Picture an imperturbable seated classical nude, her hair upswept
, a piece of fabric draped loosely around her hips. She is a sculpture, maybe carved of a piece of white marble. She sits—this is where she lives now—in a light-drenched museum room, with other historical ideals.
Cris Brodahl, a female artist (Belgian) who works with antique images of women, took this figure and recreated her. The process released a tornado of death: The figure's seated body now rises up into a twister of skulls piled on each other. That's the white version.
There's also a black version, which sits across the gallery. In that one, crystals explode out through the figure's skin in a beatific, million-point crucifixion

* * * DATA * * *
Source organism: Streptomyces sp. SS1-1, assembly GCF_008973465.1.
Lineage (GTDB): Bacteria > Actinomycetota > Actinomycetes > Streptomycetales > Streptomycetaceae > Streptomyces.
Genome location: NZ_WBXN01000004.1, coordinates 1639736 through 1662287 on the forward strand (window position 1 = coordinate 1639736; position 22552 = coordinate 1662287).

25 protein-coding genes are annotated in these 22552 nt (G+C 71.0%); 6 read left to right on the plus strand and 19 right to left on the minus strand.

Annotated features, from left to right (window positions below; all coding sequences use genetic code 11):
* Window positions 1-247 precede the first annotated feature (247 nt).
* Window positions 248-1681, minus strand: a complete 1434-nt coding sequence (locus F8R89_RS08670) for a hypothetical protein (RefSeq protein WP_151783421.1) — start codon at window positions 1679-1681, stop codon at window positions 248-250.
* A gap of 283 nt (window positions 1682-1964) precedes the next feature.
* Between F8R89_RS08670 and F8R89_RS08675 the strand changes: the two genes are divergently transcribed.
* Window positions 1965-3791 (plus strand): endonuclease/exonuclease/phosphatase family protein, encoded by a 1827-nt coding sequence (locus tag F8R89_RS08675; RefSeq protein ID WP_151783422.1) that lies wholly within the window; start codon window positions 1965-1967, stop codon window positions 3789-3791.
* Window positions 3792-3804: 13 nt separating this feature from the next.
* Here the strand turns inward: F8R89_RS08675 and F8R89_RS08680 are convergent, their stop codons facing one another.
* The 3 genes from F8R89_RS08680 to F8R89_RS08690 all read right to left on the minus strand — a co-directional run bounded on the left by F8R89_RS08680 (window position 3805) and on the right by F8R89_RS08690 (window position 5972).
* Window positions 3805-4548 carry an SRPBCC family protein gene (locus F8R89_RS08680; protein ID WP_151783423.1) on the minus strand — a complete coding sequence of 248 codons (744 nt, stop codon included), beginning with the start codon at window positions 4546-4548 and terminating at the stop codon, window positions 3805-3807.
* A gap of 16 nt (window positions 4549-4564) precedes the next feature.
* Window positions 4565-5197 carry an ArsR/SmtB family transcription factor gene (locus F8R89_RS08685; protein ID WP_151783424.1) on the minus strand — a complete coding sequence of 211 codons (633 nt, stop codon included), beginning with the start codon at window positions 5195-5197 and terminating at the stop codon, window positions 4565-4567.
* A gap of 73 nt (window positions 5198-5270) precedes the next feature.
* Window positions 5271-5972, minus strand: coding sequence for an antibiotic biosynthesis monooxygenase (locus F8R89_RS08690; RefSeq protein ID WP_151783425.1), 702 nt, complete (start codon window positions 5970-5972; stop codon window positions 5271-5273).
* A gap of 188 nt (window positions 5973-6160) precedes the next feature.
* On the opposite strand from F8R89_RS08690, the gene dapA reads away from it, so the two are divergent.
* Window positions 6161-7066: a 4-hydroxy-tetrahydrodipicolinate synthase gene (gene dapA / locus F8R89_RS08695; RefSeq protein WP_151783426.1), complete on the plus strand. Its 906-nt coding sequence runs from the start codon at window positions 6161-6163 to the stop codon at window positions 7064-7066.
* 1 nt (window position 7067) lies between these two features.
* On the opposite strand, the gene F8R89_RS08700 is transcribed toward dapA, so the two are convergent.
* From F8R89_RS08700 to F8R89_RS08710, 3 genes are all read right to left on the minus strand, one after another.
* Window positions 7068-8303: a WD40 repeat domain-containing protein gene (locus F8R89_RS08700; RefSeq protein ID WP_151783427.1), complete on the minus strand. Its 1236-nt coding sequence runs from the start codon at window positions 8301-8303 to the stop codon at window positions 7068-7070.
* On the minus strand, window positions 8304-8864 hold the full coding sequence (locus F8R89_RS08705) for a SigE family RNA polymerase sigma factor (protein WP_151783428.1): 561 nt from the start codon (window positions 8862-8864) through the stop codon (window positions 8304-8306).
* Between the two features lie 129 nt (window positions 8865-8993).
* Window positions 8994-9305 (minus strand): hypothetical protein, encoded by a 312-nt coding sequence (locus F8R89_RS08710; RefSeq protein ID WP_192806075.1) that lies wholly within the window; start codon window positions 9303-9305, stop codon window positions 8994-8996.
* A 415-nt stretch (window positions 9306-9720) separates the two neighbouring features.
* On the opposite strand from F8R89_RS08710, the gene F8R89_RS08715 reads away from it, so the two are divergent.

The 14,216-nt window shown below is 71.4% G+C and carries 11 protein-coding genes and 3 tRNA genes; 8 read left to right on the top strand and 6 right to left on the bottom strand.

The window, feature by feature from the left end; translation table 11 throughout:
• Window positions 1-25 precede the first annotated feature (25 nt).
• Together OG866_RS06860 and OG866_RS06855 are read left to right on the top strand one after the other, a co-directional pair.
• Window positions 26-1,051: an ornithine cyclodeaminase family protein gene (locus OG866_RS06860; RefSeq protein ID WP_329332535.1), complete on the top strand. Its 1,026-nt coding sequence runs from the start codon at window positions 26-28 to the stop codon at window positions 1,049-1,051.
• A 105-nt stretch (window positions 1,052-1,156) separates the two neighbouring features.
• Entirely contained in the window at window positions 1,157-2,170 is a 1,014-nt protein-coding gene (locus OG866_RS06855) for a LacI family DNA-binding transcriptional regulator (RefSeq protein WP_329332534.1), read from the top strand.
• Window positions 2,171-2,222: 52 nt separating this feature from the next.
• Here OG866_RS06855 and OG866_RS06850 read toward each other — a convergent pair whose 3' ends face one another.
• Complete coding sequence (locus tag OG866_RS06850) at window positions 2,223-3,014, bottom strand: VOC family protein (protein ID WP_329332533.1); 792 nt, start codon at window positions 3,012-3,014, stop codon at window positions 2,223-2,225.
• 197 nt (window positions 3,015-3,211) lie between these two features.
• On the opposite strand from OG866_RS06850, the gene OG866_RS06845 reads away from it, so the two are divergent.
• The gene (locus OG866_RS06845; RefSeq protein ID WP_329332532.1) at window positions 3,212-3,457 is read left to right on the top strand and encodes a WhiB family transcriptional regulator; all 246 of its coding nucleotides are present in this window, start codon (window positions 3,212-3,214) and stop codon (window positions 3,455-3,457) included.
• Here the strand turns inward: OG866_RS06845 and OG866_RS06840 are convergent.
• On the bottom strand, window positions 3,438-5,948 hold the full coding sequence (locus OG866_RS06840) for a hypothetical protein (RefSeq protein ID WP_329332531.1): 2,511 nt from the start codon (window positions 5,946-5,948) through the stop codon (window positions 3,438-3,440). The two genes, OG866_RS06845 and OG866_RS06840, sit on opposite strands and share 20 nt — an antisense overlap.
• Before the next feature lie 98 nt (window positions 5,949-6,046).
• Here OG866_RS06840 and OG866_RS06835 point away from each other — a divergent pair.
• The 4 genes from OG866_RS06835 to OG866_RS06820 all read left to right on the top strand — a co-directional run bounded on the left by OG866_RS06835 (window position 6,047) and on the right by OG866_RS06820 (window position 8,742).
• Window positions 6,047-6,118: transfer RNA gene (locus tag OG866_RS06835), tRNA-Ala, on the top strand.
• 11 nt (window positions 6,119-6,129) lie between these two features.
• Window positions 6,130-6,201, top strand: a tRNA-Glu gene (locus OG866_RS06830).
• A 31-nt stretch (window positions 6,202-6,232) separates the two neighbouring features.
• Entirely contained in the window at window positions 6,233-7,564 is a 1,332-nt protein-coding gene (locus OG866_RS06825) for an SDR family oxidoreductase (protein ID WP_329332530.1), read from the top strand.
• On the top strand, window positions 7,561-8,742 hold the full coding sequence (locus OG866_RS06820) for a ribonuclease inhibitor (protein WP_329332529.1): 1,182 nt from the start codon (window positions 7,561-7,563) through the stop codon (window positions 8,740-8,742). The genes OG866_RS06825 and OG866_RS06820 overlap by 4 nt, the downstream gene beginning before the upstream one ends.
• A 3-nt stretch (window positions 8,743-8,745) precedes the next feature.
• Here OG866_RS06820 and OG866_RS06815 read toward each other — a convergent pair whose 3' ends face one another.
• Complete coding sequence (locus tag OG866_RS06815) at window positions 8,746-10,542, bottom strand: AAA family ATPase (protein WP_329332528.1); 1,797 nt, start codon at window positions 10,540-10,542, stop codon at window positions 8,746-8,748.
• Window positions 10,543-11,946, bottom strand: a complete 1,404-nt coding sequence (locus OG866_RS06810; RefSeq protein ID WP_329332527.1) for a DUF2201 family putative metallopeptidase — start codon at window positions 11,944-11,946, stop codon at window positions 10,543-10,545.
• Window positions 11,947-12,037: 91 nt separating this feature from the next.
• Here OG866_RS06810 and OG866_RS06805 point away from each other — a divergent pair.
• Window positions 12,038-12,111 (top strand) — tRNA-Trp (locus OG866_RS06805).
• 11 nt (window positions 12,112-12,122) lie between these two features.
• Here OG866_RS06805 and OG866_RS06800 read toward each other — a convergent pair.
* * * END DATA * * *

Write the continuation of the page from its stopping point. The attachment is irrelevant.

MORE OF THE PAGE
. The smooth, curved female body has given way to this new growth pattern, angular, regular, rectangular. The sculpture's surface is matte, but the proliferation of crystalline facets makes you imagine it shimmering. Some of the crystals are so young, so small, that parts of the body look covered in hair
. It is a completely seductive, disturbing object.
As the bodies are consumed and reconstituted, they gain new dead life. One type of undeath becomes another. And as in ballet—check out the new Natalie Portman movie's portrait of pink asceticism—there is no visible pain. The faces remain blank. The processes are highly controlled, highly satisfying, and very creepy.
See the sculptures—and other works by Brodahl—in her solo show at SAM.